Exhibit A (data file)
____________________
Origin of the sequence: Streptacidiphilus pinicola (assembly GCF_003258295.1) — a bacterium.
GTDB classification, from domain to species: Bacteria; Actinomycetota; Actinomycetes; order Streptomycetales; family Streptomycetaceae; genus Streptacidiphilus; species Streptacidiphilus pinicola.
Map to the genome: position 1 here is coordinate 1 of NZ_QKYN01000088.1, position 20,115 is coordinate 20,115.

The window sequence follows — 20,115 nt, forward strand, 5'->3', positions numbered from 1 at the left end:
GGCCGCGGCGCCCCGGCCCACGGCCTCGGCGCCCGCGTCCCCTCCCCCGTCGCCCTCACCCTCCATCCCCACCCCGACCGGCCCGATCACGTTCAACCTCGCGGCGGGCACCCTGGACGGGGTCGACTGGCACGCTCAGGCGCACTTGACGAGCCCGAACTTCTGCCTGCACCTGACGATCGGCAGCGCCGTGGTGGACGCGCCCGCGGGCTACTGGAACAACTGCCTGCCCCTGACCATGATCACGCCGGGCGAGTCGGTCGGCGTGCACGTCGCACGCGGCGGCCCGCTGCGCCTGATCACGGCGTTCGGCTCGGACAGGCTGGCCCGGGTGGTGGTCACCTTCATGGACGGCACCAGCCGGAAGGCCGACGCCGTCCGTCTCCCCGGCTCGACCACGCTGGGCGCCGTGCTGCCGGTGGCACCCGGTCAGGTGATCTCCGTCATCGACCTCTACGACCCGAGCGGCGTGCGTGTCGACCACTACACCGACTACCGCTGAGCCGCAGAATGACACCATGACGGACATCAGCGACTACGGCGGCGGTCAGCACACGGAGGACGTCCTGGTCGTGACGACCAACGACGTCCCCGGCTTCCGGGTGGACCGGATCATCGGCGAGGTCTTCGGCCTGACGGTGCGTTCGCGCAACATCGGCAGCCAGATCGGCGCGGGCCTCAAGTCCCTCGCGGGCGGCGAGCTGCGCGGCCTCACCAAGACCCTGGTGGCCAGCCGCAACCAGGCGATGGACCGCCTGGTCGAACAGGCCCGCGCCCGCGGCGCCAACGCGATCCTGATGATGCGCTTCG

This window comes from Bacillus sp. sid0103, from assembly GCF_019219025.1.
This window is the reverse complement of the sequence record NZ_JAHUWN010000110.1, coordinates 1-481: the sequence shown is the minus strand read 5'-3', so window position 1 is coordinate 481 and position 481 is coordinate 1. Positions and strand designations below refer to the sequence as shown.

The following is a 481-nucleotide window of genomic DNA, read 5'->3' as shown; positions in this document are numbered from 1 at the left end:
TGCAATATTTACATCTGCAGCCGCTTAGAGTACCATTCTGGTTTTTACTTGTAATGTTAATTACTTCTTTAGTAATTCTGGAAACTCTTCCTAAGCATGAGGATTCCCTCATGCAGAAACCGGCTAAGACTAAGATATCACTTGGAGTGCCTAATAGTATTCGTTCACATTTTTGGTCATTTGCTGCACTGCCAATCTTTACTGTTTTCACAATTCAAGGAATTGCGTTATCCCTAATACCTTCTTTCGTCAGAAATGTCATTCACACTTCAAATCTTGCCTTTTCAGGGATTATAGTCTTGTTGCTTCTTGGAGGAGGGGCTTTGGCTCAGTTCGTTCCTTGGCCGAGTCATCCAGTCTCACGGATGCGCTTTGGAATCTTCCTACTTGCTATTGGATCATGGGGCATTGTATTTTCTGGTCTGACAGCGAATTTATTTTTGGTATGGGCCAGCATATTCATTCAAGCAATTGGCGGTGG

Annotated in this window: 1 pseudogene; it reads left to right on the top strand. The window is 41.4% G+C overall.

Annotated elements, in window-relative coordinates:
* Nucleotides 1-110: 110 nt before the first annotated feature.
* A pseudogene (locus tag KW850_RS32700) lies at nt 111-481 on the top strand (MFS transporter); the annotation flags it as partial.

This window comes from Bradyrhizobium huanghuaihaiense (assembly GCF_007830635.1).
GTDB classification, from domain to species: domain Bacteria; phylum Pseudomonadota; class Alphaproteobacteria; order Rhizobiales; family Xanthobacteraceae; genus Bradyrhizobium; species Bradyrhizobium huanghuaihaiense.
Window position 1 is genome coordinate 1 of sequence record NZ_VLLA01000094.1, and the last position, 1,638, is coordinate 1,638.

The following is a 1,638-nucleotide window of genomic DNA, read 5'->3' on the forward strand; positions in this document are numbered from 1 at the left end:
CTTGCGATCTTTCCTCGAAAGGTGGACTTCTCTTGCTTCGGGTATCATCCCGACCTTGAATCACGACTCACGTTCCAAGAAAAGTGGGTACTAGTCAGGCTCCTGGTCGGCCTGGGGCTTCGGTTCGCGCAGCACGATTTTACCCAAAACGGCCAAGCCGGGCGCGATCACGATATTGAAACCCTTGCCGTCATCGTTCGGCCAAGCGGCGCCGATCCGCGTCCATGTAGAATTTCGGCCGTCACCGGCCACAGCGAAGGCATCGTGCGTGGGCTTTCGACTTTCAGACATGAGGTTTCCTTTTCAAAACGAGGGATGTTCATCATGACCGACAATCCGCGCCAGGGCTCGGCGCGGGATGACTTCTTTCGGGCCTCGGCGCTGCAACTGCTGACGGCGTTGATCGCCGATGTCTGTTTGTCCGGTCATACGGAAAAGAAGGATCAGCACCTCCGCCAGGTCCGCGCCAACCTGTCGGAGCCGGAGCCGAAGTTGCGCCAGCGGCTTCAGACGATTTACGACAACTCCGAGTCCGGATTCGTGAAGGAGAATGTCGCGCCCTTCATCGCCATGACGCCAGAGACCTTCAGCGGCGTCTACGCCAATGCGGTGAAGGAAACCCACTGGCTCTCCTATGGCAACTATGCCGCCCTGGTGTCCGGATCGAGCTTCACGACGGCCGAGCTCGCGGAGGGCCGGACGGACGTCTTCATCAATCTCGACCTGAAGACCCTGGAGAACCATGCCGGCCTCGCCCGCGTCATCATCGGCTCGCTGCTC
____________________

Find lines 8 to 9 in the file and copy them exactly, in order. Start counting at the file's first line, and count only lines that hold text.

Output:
The following is a 481-nucleotide window of genomic DNA, read 5'->3' as shown; positions in this document are numbered from 1 at the left end:
TGCAATATTTACATCTGCAGCCGCTTAGAGTACCATTCTGGTTTTTACTTGTAATGTTAATTACTTCTTTAGTAATTCTGGAAACTCTTCCTAAGCATGAGGATTCCCTCATGCAGAAACCGGCTAAGACTAAGATATCACTTGGAGTGCCTAATAGTATTCGTTCACATTTTTGGTCATTTGCTGCACTGCCAATCTTTACTGTTTTCACAATTCAAGGAATTGCGTTATCCCTAATACCTTCTTTCGTCAGAAATGTCATTCACACTTCAAATCTTGCCTTTTCAGGGATTATAGTCTTGTTGCTTCTTGGAGGAGGGGCTTTGGCTCAGTTCGTTCCTTGGCCGAGTCATCCAGTCTCACGGATGCGCTTTGGAATCTTCCTACTTGCTATTGGATCATGGGGCATTGTATTTTCTGGTCTGACAGCGAATTTATTTTTGGTATGGGCCAGCATATTCATTCAAGCAATTGGCGGTGG